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The SAFe IP Iteration: It may be SAFe, but is it Agile? (Part 3)

This is the last part in the 'SAFe® IP Iteration' series. Read part one here and part two here if you missed them. In part three, Tom goes back to address the original objections to whether the IP Iteration is Agile.

 

Coming back to the original objections


Let's go back to our original objections and deal with them now that we understand why SAFe is constructed the way that it is.


"But this just isn't Agile! Why can't we just keep Sprinting?".


Some people really dislike the "break" from the cycle of Sprints and view the IP Iteration as an ineffective tradeoff that isn't needed because all of the above activities can be worked into each Sprint for each team. This is essentially the single-team Scrum view that life should be an endless series of Sprints.


The normal response to this is to point out that there's a bigger programme picture, that the team is part of a team-of-teams and time needs to be spent on those activities, and that all of this rests on the same PDCA principles that underpin Scrum.

See the big picture Blind men and elephant

See the bigger picture beyond the team you are part of.

 

A possible compromise for teams who like the discipline of Sprints is to allow them to treat these two weeks as a Sprint - but as a special Sprint with different priorities and some scheduled programme activities. This does no harm so long as it is not another regular 'delivery' Sprint.


"We don't have time for this, we've got too much work to do!".


This is akin to saying "We don't have time to reflect, improve and plan as a team-of-teams because our team is already so busy". That means missing the bigger picture as discussed above.  If the team is this busy, they should probably be forced to periodically step back, think about the medium-to-long-term horizon and have a breather.


"Planning together is worthless because everything changes soon afterwards."


This may be true but if it is true, that simply means that individual teams are not (yet) predictable.  Sometimes people advocate never planning ahead of the current Sprint in any fashion. This does not work for most organisations who need to be able to commit to broader organisational goals, deadlines and deliver on longer-term commitments they make to customers.


The right response to this is not to dispense with PI Planning, but to focus on team predictability so that the plans become more useful.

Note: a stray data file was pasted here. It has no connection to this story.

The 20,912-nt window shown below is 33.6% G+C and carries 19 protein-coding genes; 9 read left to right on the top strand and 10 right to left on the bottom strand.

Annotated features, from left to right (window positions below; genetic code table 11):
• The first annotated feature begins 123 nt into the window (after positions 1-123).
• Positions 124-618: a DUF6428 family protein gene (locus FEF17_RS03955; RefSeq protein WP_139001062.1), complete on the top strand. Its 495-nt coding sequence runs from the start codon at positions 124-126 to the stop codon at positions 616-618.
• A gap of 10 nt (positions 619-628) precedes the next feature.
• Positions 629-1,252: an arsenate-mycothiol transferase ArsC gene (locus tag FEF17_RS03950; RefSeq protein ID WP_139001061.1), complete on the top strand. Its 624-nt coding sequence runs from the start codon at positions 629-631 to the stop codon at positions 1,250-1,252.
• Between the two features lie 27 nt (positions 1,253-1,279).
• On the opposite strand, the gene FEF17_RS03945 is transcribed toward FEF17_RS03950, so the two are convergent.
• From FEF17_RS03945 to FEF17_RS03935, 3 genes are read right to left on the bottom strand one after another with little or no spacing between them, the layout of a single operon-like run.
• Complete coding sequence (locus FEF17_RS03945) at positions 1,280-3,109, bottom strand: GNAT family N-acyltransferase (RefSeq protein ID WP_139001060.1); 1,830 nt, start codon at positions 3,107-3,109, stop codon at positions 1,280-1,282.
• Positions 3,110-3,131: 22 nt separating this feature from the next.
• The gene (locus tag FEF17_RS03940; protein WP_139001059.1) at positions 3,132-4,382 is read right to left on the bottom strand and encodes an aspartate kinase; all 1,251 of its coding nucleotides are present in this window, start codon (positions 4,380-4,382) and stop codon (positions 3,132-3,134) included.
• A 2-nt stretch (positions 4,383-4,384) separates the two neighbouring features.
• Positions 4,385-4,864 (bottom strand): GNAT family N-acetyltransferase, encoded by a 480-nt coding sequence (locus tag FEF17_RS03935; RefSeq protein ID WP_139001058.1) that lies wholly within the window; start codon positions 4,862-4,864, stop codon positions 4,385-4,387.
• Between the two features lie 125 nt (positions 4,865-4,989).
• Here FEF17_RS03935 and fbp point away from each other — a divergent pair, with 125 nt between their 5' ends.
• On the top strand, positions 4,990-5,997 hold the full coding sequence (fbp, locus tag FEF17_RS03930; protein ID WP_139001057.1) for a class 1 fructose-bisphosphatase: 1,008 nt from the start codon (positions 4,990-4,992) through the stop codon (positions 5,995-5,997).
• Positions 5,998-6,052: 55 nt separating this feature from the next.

"It is boring and a waste of my time, I'm here to write code".


This is the mentality of an individualist who cares more about their work than their team's or the team-of-team's. There is a bigger picture at both levels and succeeding individually at other people's expense benefits no one in the long term.


PI Planning in actionPI Planning helps everyone get that 'bigger picture'.

 

Conclusions


SAFe's style of aligned cadence across teams with explicit medium-term PDCA activities principally implemented inside the IP Iteration (with the exception of the regular System Demo) is not everyone's ideal choice. However, it does have behind it careful thought about tradeoffs and the same Agile principles that underpin Scrum.


It is possible to work without an IP Iteration but it is very hard to properly find time for all the activities and fold them into regular delivery Sprints - in practice people trying to do this are often simply not doing many of the activities even when they wish they could.  


In many cases, when these activities are properly done, there's so much to fit in, that two weeks often feels a tight timetable for the IP Iteration.


The structure and length of the IP Iteration can of course be customised - SAFe is simply a framework after all - but it shouldn't be done lightly without experience and without thinking through the new tradeoffs that will result.

Get your SAFe knowledge level up - explore our range of SAFe training.

Author

Tom Sedge

Tom Sedge

Tom is an Organisational Therapist specialising in end-to-end Product & Service delivery via Agile, Lean, Systems Thinking. His vision is a world where work is fun, meaningful and transforms lives inside and outside each organisation. His mission is to turn slaves of the system into masters of their destiny. He works in both the private and public sector, using his 20 years of experience to navigate the challenge and pain of transforming mindsets, cultures and long-standing operational practices. He understands that sometimes the hardest part of change is persuading people to drop their defences, see things differently, take action and try something new. Read more